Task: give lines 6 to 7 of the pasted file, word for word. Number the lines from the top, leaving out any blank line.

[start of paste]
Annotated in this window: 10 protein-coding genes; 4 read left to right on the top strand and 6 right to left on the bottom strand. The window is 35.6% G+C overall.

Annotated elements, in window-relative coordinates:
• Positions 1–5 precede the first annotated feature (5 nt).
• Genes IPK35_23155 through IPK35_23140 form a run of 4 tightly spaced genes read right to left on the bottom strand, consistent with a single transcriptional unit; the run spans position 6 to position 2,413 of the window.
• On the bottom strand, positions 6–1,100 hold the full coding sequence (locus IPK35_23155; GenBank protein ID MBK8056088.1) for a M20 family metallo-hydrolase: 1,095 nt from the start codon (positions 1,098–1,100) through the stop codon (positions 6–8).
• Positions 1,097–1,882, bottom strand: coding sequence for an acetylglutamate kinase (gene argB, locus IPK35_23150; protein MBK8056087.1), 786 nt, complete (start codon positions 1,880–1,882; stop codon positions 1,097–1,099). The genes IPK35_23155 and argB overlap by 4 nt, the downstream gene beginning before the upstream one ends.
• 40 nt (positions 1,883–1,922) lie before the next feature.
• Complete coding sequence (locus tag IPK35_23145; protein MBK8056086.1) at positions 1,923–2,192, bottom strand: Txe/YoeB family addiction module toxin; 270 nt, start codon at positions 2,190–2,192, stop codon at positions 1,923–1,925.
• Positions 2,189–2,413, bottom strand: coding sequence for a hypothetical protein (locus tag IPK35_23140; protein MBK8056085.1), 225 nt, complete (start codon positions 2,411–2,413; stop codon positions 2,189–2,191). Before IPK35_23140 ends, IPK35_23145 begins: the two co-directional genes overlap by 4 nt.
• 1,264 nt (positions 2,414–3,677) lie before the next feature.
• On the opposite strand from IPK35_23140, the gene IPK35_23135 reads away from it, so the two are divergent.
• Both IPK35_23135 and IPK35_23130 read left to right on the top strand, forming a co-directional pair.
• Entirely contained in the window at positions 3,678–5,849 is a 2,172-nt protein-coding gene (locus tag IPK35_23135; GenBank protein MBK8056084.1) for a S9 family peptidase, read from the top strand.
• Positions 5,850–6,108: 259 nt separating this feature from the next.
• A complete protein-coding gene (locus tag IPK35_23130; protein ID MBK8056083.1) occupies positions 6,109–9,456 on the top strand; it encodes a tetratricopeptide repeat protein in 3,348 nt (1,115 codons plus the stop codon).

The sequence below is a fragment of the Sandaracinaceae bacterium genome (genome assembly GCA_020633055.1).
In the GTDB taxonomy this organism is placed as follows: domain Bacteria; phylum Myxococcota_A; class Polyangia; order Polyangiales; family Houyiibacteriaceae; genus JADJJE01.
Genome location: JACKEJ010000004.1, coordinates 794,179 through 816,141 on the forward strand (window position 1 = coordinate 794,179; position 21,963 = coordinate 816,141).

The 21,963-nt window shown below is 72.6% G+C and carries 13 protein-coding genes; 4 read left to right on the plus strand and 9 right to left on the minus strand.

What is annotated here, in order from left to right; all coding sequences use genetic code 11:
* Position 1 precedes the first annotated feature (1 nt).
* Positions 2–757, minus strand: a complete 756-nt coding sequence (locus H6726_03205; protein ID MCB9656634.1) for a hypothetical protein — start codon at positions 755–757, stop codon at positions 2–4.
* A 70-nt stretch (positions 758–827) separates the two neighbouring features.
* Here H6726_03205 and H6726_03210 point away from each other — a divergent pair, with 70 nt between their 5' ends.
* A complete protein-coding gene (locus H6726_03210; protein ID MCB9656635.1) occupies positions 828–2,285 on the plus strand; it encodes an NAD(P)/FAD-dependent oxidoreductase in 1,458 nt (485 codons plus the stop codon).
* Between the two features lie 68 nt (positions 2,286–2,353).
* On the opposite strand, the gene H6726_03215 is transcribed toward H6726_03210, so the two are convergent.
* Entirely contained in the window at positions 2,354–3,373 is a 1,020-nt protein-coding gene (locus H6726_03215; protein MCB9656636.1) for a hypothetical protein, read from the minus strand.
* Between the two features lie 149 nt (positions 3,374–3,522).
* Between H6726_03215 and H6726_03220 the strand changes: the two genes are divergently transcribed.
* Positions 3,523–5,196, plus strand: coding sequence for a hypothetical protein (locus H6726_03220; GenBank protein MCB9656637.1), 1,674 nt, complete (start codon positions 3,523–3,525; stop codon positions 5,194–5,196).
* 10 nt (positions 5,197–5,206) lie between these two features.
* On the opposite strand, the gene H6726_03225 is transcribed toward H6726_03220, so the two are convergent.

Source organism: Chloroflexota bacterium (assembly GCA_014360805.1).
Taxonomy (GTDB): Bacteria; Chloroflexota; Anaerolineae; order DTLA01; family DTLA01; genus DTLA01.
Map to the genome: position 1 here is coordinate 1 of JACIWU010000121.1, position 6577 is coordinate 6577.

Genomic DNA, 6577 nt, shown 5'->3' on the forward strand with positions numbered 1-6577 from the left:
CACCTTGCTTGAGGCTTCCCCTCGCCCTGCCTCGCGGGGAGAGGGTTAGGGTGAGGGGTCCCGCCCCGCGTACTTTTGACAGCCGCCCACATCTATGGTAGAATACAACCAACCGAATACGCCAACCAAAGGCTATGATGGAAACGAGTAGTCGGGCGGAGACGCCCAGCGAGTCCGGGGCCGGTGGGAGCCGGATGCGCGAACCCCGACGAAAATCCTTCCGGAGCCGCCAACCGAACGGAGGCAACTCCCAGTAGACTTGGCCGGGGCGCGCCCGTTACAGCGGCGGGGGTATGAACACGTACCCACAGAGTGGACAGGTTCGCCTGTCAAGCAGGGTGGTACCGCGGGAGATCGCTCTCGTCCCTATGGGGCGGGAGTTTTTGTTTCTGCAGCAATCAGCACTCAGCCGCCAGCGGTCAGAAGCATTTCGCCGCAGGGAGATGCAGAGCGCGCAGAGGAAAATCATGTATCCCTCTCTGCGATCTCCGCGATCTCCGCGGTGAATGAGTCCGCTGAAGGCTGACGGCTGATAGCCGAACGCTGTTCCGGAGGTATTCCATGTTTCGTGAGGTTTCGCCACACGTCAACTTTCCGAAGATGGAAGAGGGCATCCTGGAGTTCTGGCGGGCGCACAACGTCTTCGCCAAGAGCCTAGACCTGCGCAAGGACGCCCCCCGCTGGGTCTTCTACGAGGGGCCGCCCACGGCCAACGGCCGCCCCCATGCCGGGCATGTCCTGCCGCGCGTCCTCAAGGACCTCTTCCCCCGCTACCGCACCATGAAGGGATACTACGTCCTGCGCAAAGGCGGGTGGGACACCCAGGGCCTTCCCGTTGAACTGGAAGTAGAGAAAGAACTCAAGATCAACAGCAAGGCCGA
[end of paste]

• Positions 1,097–1,882, bottom strand: coding sequence for an acetylglutamate kinase (gene argB, locus IPK35_23150; protein MBK8056087.1), 786 nt, complete (start codon positions 1,880–1,882; stop codon positions 1,097–1,099). The genes IPK35_23155 and argB overlap by 4 nt, the downstream gene beginning before the upstream one ends.
• 40 nt (positions 1,883–1,922) lie before the next feature.